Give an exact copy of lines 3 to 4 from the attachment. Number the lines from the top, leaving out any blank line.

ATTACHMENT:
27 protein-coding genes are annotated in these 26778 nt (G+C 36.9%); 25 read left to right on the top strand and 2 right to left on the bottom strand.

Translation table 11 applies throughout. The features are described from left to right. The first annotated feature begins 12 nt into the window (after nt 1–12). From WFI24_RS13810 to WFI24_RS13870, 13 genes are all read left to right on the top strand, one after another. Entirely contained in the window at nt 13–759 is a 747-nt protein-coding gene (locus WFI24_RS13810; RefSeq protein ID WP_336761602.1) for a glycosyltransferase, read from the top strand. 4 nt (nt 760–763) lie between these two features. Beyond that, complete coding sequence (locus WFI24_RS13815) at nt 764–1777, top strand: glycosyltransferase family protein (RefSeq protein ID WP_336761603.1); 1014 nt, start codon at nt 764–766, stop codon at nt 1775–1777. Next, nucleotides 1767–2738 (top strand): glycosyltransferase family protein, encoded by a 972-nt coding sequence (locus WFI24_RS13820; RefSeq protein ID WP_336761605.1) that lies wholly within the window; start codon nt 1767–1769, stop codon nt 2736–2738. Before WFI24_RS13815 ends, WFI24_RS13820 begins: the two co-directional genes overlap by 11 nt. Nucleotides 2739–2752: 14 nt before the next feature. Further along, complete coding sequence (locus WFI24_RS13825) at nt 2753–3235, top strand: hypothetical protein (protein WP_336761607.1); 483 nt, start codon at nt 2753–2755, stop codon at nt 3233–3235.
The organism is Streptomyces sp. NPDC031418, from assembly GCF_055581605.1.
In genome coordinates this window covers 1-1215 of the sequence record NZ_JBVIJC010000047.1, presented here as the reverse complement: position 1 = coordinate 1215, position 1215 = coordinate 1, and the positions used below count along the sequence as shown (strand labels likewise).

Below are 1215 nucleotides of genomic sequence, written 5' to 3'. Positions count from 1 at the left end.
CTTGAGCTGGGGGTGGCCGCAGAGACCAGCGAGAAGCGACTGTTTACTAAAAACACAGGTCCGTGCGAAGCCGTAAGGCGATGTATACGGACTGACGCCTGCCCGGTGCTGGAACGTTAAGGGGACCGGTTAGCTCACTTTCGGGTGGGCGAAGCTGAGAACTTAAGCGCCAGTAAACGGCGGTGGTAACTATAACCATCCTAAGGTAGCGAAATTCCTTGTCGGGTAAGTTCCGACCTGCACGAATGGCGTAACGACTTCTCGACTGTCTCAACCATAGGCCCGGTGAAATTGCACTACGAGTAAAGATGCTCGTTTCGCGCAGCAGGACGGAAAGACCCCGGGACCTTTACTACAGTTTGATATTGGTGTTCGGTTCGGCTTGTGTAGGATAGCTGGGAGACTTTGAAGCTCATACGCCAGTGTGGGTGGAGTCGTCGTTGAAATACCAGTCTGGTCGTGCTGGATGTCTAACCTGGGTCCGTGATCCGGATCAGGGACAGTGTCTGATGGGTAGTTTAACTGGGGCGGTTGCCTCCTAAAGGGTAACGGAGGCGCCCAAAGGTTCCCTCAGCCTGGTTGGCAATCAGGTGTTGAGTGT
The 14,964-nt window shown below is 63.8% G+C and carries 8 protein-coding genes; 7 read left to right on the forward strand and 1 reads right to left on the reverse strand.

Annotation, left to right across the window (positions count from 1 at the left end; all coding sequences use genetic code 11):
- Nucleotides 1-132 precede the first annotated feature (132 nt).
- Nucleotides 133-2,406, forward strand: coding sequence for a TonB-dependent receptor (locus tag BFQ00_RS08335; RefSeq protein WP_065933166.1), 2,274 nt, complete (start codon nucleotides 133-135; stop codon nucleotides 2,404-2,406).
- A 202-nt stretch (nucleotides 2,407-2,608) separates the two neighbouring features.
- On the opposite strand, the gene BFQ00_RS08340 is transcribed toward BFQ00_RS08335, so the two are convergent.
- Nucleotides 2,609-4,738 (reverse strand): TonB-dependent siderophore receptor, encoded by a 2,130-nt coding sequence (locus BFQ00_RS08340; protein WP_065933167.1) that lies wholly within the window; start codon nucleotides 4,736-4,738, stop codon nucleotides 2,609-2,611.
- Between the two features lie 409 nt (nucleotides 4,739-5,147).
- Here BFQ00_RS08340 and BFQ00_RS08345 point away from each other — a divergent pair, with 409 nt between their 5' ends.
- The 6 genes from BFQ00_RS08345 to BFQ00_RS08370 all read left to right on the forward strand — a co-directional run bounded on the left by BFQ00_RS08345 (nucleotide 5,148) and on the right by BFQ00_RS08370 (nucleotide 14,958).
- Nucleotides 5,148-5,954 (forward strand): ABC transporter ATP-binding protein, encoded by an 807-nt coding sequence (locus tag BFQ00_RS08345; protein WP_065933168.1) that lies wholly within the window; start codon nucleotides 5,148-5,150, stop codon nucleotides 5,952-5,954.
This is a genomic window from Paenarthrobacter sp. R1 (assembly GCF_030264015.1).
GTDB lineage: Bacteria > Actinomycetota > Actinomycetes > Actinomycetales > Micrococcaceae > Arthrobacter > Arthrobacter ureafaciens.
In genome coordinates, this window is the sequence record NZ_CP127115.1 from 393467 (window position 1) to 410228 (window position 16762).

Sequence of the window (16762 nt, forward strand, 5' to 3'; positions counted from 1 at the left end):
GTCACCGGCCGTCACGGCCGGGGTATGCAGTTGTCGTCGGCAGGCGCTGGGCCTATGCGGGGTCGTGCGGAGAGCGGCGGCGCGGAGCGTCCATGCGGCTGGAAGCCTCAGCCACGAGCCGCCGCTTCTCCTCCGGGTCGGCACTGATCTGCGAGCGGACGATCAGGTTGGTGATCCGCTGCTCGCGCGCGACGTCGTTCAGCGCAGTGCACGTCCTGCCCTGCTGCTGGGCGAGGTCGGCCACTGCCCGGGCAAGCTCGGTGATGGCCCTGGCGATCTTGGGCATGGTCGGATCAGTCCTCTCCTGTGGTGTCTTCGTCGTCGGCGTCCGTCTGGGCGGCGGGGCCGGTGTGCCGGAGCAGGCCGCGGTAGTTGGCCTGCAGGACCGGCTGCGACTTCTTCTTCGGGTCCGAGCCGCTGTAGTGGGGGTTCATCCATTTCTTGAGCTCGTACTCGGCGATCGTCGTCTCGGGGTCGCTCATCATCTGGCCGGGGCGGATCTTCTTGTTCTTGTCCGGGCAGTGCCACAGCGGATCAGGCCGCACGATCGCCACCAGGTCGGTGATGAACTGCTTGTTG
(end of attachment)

The organism is Streptomyces sp. NPDC031418, from assembly GCF_055581605.1.
In genome coordinates this window covers 1-1215 of the sequence record NZ_JBVIJC010000047.1, presented here as the reverse complement: position 1 = coordinate 1215, position 1215 = coordinate 1, and the positions used below count along the sequence as shown (strand labels likewise).